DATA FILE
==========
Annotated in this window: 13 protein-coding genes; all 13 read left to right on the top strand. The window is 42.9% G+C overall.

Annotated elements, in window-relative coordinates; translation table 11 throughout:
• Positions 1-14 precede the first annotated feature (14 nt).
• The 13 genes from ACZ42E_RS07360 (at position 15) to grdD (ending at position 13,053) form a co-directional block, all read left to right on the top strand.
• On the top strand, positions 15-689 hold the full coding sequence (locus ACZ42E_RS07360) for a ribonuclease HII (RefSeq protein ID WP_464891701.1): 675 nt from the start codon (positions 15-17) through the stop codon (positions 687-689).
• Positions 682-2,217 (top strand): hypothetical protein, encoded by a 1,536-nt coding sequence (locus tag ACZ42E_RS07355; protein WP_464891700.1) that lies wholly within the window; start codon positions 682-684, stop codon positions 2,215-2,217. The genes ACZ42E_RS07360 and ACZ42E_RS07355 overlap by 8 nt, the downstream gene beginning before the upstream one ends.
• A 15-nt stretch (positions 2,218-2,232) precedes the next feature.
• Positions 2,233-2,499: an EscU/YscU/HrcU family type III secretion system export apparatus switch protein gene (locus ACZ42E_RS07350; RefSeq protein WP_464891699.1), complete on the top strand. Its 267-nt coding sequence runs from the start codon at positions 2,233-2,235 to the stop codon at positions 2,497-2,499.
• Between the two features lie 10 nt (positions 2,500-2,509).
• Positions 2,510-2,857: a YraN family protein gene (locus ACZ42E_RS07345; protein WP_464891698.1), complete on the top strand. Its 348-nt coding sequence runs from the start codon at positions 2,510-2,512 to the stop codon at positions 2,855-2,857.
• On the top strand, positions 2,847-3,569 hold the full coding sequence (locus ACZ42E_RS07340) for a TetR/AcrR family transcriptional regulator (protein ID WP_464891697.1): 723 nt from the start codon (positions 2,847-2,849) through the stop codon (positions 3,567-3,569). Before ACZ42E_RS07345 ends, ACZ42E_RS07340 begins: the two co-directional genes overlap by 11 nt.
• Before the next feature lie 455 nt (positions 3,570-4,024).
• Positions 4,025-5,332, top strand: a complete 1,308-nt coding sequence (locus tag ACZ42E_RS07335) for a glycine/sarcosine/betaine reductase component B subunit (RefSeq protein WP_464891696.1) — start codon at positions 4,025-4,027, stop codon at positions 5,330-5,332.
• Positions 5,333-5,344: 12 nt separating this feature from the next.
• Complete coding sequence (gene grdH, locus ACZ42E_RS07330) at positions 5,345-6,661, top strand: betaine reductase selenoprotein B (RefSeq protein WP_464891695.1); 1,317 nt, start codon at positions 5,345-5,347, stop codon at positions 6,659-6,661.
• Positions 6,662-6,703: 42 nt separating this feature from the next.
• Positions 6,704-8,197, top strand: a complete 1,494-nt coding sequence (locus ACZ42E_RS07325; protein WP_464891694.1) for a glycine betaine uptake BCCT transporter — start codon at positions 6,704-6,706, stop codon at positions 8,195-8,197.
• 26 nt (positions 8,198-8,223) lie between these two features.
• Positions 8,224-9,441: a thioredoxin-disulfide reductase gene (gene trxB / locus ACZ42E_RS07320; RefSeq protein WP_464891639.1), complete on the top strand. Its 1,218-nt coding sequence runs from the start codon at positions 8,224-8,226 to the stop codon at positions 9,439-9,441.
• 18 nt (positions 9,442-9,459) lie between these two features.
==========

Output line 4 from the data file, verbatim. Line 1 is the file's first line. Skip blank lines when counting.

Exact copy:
• The 13 genes from ACZ42E_RS07360 (at position 15) to grdD (ending at position 13,053) form a co-directional block, all read left to right on the top strand.